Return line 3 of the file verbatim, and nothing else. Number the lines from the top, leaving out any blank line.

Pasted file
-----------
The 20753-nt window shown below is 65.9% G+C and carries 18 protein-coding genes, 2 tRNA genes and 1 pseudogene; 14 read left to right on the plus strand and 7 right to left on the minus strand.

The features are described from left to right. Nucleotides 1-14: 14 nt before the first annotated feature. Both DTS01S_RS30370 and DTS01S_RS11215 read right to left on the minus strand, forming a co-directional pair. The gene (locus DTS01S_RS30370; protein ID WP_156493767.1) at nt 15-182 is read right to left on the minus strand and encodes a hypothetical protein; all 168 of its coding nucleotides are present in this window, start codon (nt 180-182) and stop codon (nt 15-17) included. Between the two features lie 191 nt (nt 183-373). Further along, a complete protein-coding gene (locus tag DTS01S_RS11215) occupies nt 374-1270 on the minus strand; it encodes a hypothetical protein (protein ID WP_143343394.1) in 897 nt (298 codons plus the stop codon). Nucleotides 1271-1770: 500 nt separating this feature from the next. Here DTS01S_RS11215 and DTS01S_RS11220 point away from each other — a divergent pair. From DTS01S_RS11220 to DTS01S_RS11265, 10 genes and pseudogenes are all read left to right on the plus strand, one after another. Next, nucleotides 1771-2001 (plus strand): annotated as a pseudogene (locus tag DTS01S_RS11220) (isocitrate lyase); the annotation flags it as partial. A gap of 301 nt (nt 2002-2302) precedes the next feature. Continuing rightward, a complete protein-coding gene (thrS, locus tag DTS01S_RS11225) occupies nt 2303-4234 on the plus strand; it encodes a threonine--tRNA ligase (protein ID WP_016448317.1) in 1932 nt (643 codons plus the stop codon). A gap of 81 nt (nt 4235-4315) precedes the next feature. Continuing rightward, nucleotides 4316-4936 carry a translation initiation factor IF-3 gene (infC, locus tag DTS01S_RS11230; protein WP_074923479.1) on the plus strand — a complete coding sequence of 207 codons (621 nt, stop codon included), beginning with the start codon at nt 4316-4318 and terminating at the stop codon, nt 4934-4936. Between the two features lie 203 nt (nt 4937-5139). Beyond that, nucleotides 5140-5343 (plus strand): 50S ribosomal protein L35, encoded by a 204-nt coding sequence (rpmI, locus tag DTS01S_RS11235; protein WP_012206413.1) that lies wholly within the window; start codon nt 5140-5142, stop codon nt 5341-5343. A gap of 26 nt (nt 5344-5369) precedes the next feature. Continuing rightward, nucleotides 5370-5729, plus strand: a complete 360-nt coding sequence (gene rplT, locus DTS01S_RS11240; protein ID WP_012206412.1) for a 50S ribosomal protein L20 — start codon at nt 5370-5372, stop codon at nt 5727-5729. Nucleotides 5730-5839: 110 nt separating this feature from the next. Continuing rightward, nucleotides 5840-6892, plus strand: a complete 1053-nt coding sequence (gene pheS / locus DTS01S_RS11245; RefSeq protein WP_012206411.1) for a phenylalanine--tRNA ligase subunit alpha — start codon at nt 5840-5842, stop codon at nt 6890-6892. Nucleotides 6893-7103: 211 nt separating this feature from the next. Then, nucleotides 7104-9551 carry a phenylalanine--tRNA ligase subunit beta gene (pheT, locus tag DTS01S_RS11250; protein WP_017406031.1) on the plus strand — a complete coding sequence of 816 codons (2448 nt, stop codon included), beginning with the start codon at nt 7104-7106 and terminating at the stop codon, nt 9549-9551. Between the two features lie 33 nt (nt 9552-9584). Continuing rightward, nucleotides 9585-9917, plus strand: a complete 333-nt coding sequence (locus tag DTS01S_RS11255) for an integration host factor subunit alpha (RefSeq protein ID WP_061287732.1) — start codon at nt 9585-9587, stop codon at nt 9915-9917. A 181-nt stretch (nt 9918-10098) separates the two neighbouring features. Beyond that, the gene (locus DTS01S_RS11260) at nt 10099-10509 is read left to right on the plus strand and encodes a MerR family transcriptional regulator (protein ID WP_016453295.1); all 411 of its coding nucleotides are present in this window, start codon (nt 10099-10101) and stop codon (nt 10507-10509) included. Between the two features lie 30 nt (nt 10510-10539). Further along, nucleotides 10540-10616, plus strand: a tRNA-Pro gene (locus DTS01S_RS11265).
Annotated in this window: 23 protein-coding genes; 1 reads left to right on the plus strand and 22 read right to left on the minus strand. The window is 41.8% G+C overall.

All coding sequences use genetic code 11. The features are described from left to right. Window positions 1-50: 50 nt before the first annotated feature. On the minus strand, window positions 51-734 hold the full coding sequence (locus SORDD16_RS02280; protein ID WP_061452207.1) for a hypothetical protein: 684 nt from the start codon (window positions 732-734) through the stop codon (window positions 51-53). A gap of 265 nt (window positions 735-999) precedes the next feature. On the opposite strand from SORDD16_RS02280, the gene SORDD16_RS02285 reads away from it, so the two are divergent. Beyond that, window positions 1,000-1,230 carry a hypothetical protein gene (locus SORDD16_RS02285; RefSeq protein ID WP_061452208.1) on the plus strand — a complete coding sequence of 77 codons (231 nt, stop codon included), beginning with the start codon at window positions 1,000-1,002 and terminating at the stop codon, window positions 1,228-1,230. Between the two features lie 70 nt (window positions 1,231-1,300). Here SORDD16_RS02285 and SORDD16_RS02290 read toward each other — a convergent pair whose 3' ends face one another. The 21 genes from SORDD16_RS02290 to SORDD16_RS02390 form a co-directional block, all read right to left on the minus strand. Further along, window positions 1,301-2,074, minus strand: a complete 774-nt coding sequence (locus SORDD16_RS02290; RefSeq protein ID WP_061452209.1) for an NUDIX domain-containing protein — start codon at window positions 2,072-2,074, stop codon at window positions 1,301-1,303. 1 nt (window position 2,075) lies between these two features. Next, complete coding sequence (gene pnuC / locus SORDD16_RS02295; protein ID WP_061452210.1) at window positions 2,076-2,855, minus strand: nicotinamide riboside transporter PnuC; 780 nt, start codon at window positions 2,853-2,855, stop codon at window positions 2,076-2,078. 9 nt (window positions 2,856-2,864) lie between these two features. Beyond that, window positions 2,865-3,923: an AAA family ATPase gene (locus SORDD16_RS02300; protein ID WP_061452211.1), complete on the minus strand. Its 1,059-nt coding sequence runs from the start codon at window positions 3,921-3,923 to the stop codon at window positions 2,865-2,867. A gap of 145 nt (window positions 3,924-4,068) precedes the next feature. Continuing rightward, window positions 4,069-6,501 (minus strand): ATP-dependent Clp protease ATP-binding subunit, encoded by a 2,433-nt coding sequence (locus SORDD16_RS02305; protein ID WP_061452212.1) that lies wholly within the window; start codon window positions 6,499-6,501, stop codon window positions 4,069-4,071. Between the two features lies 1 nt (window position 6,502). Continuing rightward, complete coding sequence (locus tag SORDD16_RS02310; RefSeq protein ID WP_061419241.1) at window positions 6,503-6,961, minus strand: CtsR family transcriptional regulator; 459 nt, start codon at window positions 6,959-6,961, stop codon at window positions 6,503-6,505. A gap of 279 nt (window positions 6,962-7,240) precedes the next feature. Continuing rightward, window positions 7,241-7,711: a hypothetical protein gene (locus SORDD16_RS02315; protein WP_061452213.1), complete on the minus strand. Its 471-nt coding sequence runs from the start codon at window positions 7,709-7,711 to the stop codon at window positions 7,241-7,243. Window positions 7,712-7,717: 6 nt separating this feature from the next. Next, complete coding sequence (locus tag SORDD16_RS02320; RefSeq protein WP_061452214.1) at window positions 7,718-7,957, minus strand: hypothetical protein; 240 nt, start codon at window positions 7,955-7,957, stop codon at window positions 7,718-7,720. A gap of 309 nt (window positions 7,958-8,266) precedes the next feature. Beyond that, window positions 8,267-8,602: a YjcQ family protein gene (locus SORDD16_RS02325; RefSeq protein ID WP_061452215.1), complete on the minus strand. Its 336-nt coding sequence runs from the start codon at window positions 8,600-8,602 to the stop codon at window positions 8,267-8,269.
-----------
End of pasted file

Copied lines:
Annotated in this window: 23 protein-coding genes; 1 reads left to right on the plus strand and 22 read right to left on the minus strand. The window is 41.8% G+C overall.